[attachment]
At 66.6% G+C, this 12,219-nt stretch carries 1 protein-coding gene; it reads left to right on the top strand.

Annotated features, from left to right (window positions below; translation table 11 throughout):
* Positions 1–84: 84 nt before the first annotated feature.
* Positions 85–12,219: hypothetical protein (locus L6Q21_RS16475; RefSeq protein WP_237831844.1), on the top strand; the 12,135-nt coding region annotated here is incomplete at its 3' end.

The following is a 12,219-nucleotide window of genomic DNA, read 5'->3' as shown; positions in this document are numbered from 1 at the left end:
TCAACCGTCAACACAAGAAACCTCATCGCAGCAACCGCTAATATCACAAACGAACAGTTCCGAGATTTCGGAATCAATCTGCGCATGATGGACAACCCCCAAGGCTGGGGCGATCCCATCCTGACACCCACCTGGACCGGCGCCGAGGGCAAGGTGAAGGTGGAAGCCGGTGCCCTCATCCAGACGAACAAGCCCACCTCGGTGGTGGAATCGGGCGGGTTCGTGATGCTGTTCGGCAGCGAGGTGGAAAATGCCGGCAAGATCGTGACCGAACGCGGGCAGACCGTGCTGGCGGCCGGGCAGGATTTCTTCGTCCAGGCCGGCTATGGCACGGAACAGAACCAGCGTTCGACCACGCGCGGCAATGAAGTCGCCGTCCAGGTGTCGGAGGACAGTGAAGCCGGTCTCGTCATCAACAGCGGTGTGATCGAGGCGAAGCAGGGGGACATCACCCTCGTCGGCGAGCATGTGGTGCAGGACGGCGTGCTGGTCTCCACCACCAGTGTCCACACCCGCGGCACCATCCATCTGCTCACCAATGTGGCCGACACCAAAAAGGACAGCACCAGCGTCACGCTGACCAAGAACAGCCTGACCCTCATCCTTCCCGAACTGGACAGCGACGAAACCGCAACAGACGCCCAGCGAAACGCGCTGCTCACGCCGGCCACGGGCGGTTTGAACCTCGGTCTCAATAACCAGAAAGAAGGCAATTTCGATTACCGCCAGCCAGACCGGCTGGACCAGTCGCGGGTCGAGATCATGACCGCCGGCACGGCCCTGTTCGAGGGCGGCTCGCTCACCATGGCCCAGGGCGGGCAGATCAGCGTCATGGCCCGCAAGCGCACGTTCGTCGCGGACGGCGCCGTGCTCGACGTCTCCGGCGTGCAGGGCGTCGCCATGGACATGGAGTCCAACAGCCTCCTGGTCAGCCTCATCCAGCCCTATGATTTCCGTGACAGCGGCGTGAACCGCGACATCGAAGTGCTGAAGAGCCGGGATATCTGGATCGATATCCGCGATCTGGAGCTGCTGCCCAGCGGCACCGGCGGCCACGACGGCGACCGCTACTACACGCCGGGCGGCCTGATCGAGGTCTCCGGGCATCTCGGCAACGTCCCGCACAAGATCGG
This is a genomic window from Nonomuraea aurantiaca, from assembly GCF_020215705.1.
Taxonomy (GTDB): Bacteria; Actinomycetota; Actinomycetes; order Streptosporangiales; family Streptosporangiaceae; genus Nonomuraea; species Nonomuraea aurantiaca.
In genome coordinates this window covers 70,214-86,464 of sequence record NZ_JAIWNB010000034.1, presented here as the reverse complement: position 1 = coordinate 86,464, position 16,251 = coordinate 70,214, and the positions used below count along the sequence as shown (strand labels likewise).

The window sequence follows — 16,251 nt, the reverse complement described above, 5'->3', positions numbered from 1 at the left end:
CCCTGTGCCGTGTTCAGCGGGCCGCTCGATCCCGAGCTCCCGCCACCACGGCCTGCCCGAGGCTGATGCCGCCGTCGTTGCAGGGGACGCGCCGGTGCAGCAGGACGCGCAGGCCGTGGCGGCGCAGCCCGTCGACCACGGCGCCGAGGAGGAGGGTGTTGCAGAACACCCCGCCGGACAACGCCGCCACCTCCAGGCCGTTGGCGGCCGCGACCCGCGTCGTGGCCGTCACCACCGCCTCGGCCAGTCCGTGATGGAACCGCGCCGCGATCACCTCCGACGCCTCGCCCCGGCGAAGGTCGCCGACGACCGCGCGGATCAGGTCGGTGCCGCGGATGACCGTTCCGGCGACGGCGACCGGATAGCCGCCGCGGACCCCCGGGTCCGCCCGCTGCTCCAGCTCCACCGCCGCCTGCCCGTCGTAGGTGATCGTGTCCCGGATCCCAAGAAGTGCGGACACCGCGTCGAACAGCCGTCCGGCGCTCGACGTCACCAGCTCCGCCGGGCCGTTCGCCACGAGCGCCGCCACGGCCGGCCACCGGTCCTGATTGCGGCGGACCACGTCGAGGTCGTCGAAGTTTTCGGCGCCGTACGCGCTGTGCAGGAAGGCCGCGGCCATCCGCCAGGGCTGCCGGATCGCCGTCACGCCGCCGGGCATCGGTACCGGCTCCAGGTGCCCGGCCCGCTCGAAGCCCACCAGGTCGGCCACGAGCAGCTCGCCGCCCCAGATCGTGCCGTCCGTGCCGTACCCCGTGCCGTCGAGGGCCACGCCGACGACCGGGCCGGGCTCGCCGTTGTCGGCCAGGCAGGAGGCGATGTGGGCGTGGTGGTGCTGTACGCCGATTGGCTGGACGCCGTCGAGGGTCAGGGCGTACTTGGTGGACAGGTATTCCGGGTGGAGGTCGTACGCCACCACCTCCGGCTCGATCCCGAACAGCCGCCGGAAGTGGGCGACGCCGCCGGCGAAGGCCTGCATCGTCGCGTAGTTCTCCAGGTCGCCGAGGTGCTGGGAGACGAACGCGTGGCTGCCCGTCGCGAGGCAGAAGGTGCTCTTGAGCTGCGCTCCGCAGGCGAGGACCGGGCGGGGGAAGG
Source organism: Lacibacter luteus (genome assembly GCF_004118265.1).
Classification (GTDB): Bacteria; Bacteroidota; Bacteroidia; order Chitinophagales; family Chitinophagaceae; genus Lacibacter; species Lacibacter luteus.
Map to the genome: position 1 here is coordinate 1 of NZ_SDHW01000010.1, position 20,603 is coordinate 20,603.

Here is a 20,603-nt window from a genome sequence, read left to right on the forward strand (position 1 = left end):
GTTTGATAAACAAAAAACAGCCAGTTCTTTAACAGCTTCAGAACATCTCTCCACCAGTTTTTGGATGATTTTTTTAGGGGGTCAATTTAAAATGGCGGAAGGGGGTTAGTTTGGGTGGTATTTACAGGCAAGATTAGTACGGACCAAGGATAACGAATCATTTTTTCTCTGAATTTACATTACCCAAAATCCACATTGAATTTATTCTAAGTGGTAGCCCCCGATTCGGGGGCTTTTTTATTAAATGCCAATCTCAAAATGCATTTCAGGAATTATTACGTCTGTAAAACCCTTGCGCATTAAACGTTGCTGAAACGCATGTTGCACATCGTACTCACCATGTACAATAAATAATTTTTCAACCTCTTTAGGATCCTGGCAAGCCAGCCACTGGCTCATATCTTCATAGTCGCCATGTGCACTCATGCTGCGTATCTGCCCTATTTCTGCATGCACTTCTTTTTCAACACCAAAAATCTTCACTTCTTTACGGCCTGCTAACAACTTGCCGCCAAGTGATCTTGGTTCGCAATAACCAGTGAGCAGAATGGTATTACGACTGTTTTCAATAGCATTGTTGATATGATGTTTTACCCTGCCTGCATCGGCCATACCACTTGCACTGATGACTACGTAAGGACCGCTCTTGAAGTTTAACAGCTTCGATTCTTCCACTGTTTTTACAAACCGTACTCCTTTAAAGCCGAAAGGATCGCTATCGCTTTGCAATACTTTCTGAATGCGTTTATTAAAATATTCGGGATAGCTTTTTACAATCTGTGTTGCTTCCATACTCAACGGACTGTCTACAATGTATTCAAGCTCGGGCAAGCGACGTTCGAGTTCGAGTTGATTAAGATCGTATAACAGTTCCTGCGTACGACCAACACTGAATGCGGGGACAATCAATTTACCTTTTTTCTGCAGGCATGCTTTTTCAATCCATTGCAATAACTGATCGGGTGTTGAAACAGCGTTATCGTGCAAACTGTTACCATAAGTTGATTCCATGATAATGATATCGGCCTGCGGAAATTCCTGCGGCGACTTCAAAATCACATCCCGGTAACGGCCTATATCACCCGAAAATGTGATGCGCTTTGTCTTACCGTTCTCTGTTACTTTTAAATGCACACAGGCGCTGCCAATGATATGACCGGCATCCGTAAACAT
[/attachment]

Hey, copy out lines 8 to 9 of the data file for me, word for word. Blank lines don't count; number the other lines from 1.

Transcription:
Taxonomy (GTDB): Bacteria; Actinomycetota; Actinomycetes; order Streptosporangiales; family Streptosporangiaceae; genus Nonomuraea; species Nonomuraea aurantiaca.
In genome coordinates this window covers 70,214-86,464 of sequence record NZ_JAIWNB010000034.1, presented here as the reverse complement: position 1 = coordinate 86,464, position 16,251 = coordinate 70,214, and the positions used below count along the sequence as shown (strand labels likewise).